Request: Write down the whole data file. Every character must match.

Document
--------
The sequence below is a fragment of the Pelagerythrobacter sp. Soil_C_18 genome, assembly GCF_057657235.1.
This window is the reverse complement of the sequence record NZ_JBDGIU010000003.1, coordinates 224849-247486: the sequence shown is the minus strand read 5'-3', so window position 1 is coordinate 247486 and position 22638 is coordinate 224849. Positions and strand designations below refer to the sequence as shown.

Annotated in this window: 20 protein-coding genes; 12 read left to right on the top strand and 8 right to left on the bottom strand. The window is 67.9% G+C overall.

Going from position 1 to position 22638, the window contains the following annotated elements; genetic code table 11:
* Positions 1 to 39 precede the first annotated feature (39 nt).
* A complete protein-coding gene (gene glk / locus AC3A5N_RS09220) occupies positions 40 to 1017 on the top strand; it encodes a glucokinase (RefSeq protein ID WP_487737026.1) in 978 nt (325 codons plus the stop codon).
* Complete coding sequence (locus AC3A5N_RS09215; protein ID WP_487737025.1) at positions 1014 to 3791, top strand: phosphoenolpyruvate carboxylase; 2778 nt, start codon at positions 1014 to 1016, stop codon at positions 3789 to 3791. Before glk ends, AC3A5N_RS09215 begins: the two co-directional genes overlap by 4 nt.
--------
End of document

The sequence below is a fragment of the Pelagerythrobacter sp. Soil_C_18 genome, assembly GCF_057657235.1.
This window is the reverse complement of the sequence record NZ_JBDGIU010000003.1, coordinates 224849-247486: the sequence shown is the minus strand read 5'-3', so window position 1 is coordinate 247486 and position 22638 is coordinate 224849. Positions and strand designations below refer to the sequence as shown.

Annotated in this window: 20 protein-coding genes; 12 read left to right on the top strand and 8 right to left on the bottom strand. The window is 67.9% G+C overall.

Going from position 1 to position 22638, the window contains the following annotated elements; genetic code table 11:
* Positions 1 to 39 precede the first annotated feature (39 nt).
* A complete protein-coding gene (gene glk / locus AC3A5N_RS09220) occupies positions 40 to 1017 on the top strand; it encodes a glucokinase (RefSeq protein ID WP_487737026.1) in 978 nt (325 codons plus the stop codon).
* Complete coding sequence (locus AC3A5N_RS09215; protein ID WP_487737025.1) at positions 1014 to 3791, top strand: phosphoenolpyruvate carboxylase; 2778 nt, start codon at positions 1014 to 1016, stop codon at positions 3789 to 3791. Before glk ends, AC3A5N_RS09215 begins: the two co-directional genes overlap by 4 nt.